Tuesday, February 12, 2019

A Hard Conversation

If you've been here any length of time, you know about my Grandma's diagnosis and eventual passing from dementia.  It was a gut-wrenching time for the entire family.  There were decisions made that I felt she would have disagreed with, but I know that everyone in every decision made did what they thought was right at the time.  It led to the Mr and I having some very scary and hard conversations based on what kind of care we would both want should that be one of our fates.  (We're screwed if it's both of us!)   We basically said everything that was done for Grandma, we would want the exact opposite to some degree.  People often take care of the grueling daily duties out of a deep love for the person because your vows say that's what you sign on for and you do.  However, driving yourself into the ground mentally and physically will breed resentment toward the very person you're trying to take care of because you are basically dealing with infant care.  Just as a baby cannot verbally express their gratitude that you keep them fed, change their diaper, comfort them when they're scared, a patient in the middle to end stages of dementia/Alzheimers are in the same boat.  That person you knew and loved is not readily available to you anymore, and often you are in a stage of life where you are not as physically strong or mentally patient as you used to be.  There are horror stories out there about care facilities but there are horror stories about anything, and it gets more clicks to report the bad over the good.  If you dump a loved one off and never visit and the staff knows it, then in some lesser facilities, yes, there could be the potential for problems.  Do your research WAY ahead of time, preferably before there is ever even a problem so that you both can give your preferences if you should have to go that route.  If you think caregiver burnout isn't real and can't lead to people saying and doing things to their own family members, you are mistaken.  (That is NOT what happened in our case, but it's being reported more and more.)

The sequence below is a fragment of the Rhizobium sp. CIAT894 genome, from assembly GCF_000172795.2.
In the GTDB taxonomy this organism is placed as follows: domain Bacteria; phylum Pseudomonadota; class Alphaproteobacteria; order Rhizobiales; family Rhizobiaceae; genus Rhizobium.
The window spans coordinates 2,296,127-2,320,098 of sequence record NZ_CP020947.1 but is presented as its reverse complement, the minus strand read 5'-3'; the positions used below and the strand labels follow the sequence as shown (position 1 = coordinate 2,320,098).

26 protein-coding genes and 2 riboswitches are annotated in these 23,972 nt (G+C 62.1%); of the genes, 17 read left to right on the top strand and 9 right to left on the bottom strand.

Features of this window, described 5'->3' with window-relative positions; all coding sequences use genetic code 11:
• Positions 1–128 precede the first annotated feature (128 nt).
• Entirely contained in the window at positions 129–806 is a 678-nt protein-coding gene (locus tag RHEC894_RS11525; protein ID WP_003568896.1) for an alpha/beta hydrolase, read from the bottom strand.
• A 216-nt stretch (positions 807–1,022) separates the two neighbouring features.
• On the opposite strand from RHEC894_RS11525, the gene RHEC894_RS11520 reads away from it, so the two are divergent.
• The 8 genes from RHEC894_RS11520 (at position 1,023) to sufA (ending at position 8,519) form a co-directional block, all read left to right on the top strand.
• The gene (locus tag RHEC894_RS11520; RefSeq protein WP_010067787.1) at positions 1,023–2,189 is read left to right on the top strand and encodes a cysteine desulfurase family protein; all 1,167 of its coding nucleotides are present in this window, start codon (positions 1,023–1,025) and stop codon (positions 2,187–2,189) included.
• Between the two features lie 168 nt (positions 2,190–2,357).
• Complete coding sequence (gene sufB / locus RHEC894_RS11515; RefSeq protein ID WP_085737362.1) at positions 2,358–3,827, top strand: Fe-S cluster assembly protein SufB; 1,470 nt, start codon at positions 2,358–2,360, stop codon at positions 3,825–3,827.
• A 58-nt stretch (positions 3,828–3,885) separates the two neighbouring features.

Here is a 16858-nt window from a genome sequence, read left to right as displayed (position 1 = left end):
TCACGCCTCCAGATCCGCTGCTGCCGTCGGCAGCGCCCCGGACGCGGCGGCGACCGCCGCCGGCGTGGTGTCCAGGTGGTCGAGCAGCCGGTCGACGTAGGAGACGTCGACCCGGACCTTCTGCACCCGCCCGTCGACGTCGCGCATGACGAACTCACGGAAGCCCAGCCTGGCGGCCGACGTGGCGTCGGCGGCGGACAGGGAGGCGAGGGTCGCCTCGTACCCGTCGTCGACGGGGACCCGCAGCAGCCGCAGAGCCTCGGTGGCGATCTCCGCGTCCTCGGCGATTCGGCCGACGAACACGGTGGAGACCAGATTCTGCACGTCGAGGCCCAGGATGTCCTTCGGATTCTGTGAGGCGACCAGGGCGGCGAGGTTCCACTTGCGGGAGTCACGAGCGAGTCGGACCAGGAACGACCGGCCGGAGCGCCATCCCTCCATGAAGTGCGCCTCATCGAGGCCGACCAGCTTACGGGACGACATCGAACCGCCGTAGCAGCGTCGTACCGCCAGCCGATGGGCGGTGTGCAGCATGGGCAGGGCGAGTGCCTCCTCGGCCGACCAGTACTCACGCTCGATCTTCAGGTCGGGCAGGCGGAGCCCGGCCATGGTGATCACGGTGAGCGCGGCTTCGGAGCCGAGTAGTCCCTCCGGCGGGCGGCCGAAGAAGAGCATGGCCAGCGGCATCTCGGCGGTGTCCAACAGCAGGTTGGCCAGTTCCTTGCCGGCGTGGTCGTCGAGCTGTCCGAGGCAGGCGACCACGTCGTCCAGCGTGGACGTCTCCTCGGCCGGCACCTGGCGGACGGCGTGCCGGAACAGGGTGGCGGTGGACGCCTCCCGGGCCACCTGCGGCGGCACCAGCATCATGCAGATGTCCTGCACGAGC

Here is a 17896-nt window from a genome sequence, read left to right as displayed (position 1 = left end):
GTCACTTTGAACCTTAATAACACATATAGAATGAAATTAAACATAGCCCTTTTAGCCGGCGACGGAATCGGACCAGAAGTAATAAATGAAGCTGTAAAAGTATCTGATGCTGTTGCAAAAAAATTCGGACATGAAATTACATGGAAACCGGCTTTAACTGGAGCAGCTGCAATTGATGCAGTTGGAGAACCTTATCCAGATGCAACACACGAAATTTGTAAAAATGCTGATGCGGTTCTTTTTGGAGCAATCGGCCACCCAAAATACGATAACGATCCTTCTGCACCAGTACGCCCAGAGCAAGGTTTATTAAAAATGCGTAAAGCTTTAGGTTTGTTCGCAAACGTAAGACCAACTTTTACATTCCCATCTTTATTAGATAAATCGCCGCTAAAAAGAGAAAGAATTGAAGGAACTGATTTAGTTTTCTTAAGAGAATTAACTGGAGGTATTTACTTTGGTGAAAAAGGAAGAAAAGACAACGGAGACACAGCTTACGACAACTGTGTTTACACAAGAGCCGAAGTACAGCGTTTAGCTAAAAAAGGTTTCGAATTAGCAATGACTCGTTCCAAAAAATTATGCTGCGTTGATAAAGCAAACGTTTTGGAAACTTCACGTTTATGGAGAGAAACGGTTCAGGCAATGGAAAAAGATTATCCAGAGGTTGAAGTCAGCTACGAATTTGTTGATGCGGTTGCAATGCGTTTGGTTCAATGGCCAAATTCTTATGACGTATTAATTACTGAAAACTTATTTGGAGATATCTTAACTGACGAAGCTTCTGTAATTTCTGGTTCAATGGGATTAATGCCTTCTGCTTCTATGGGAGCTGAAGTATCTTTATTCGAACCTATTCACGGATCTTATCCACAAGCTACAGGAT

That actually isn't what I wanted to talk about today, but it's another significant part of the equation.  As I said, being a caregiver is exhausting, especially for the spouse because they spend the most time with them.  As a spouse, it is frustrating, heartbreaking and lonely.  You are essentially left with no husband or wife.  No companionship to be able to exhale at the end of a hard day and vent to the only person who understands you because that person no longer knows who you are.  In the news the past two weeks, I have seen two different news stories relating to this topic.  The first being regarding B. Smith's husband having a live-in girlfriend as he cares for his incapacitated wife.  The girlfriend was also caring for her father with Alzheimer's and what started out as a friendship to talk about their journey with the disease, became more.  He claims it is something he and B. discussed ahead of time before she declined.  Then I was reading this hilarious obituary about another woman because she said: "I now have the smoking hot body I always wanted as I've been cremated."  What else is mentioned?    Her husband's "special friend" Dorothy who is now taking care of him.  After so many people commented on that line, her daughter confirmed that with her mother's blessing, the caregiver she had is now her dad's partner.  That is wonderful if they did indeed find true companionship but be aware there are some people who prey on that sort of thing.  I'm not saying that's what happened in that case, but something to be aware of should you ever face the same situation.